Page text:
Professional Development

Perhaps you are a violinist, violist, cellist or bassist considering the world of electric strings. After deciding to "plug in," your next question is probably: "Plug in to what?"
As a percussionist, there are three things that we should always work on — reading, rolls and ear/listening. I know it is naive to believe that these are the only things to work on, but if you can continue to improve in these areas, you will be more prepared for the future. 
In the blog post, Case Study: Building a Band Program from Scratch, we learned how Daniel Berard built successful concert and marching bands at Fossil Ridge (Colorado) High School. Here is how he did it.
The key to sight-reading success? Consistent daily practice, according to Dr. Charles R. Jackson, Jr., part-time assistant professor of music at Kennesaw (Georgia) State University, and Michael Burritt, professor of percussion and chair of the woodwinds, brass and percussion department at Eastman School of Music in Rochester, New York. 
As our thoughts turn to preparing for upcoming festival performances, we must remember that this is all about students attaining full facility of the skills required to become independent music-makers within the framework of the ensemble.To borrow from "A Christmas Carol," Charles Dickens' famous holiday tale, let's focus on festivals past, present and future.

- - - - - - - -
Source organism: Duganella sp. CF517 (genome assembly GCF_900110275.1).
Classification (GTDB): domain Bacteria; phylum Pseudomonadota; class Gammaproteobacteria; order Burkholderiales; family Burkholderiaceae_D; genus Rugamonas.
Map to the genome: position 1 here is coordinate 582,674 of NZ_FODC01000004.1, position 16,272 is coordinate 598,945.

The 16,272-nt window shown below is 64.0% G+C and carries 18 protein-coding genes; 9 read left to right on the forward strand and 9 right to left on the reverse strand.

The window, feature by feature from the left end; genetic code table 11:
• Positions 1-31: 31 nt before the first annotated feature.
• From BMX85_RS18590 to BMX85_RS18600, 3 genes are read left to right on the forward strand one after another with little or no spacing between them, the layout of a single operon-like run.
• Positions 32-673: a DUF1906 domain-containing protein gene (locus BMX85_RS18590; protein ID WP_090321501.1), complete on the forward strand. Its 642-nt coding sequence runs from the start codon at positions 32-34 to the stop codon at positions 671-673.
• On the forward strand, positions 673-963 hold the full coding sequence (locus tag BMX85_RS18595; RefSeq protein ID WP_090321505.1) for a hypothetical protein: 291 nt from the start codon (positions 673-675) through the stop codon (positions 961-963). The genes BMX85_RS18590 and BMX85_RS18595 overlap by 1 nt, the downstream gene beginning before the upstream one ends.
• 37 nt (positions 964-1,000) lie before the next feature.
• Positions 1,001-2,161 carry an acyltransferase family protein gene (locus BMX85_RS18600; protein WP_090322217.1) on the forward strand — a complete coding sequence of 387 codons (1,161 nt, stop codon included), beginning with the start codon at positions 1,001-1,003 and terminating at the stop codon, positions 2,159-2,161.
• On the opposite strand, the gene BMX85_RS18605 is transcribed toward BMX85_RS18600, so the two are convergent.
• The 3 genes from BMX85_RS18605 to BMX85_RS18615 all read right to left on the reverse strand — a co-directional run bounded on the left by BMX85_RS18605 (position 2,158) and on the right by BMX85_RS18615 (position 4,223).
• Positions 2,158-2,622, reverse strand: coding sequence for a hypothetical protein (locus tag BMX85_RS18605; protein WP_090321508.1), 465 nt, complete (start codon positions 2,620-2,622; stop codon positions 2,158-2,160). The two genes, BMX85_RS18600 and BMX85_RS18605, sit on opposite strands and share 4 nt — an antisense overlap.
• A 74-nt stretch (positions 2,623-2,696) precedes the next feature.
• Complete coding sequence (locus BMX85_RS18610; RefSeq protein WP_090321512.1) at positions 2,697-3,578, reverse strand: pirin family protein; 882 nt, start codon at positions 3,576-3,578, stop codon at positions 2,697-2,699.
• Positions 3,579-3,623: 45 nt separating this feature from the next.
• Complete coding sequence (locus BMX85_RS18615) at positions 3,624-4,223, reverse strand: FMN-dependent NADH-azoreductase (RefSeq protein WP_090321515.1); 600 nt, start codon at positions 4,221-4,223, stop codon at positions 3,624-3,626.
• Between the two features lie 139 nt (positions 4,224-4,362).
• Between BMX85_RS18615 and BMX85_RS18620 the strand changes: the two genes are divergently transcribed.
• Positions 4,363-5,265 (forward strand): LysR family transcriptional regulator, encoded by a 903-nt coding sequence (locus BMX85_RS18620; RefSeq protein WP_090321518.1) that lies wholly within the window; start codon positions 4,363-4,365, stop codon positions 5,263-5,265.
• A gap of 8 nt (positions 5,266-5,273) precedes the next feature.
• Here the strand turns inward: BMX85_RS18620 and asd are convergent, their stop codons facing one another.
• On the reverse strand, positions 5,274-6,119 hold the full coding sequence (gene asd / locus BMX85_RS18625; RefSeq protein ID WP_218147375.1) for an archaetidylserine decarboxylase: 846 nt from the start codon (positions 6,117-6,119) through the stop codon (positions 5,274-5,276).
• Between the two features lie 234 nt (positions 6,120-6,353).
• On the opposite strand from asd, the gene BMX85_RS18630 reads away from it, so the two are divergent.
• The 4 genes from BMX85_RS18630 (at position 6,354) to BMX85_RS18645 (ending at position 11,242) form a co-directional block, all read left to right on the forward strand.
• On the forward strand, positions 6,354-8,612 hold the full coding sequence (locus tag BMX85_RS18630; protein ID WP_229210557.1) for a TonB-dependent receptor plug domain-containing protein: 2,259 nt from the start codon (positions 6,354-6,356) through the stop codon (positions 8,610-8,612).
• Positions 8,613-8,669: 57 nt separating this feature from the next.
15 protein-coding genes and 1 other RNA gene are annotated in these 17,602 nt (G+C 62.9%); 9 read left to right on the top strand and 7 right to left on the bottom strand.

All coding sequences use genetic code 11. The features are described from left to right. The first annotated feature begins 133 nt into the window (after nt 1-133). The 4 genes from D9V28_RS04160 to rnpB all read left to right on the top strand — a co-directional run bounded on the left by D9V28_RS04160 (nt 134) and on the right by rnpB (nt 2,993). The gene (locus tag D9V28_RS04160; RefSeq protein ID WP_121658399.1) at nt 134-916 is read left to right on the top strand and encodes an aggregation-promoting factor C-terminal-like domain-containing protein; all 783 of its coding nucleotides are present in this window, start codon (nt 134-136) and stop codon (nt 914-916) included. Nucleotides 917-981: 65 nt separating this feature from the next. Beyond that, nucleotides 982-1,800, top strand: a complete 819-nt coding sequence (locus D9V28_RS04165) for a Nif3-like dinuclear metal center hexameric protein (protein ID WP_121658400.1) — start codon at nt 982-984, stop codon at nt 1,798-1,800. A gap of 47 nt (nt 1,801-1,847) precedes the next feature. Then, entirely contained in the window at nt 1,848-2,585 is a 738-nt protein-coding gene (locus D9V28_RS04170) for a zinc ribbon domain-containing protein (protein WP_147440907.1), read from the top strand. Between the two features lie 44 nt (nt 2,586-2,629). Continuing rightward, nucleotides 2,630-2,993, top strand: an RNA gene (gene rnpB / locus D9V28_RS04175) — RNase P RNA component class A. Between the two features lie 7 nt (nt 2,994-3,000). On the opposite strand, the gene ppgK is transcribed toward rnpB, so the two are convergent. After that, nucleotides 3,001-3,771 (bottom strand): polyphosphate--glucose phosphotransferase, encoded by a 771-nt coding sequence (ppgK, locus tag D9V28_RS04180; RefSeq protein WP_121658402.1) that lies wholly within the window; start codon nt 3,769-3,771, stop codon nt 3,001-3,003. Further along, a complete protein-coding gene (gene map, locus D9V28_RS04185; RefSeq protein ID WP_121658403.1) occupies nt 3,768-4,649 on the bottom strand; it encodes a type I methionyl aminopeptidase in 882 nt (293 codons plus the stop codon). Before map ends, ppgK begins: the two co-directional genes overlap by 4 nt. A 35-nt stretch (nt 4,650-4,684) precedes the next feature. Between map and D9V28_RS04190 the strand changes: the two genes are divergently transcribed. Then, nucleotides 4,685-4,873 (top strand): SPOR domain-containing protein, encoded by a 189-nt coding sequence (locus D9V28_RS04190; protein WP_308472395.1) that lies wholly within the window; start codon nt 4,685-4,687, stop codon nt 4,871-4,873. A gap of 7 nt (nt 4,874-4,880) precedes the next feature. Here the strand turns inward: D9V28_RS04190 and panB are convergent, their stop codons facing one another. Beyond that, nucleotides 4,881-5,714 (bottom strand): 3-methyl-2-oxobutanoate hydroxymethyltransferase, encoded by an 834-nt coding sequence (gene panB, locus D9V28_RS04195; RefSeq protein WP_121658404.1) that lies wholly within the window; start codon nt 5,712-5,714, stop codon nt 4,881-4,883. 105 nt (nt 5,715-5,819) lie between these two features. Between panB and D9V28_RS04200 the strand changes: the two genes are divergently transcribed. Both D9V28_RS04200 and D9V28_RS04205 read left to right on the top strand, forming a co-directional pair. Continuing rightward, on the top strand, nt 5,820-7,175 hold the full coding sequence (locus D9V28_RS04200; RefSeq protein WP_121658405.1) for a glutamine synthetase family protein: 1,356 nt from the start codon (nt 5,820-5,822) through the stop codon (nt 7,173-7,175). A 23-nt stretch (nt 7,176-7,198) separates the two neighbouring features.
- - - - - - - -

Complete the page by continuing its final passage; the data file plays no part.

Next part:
In the blog post, Boston Brass' Quest to Educate Young Musicians, the members of the Boston Brass shared that education is essential to their mission. Here are some tips that the Boston Brass members like to impart to music directors during their many clinics.
As you might have guessed, the Boston Brass is a brass quintet originally formed in Boston. What you might not have known is that more than performing with a unique blend of broad repertoire and boisterous fun, the group's first goal is to help educate as many young musicians as possible.
Many years ago I was presenting a workshop entitled "The Power of Strings: Plugging In!" at a statewide music educators conference. The participants were all music teachers who had never played electric string instruments but were either planning to purchase some for their schools, were simply curious … or, in one case, outright skeptical.
In my more than 30 years working in music education, I have observed a great deal of change. However, one constant is the overwhelming impact that music teachers have on the overall success of their students.
In much the same way that a sports team needs skill players to perform specific tasks, quality school bands and orchestras need a given ratio of instrumentalists to carry out their defined functions in the ensemble. In both cases, the excellent condition of the component parts is key to putting together a winning team.

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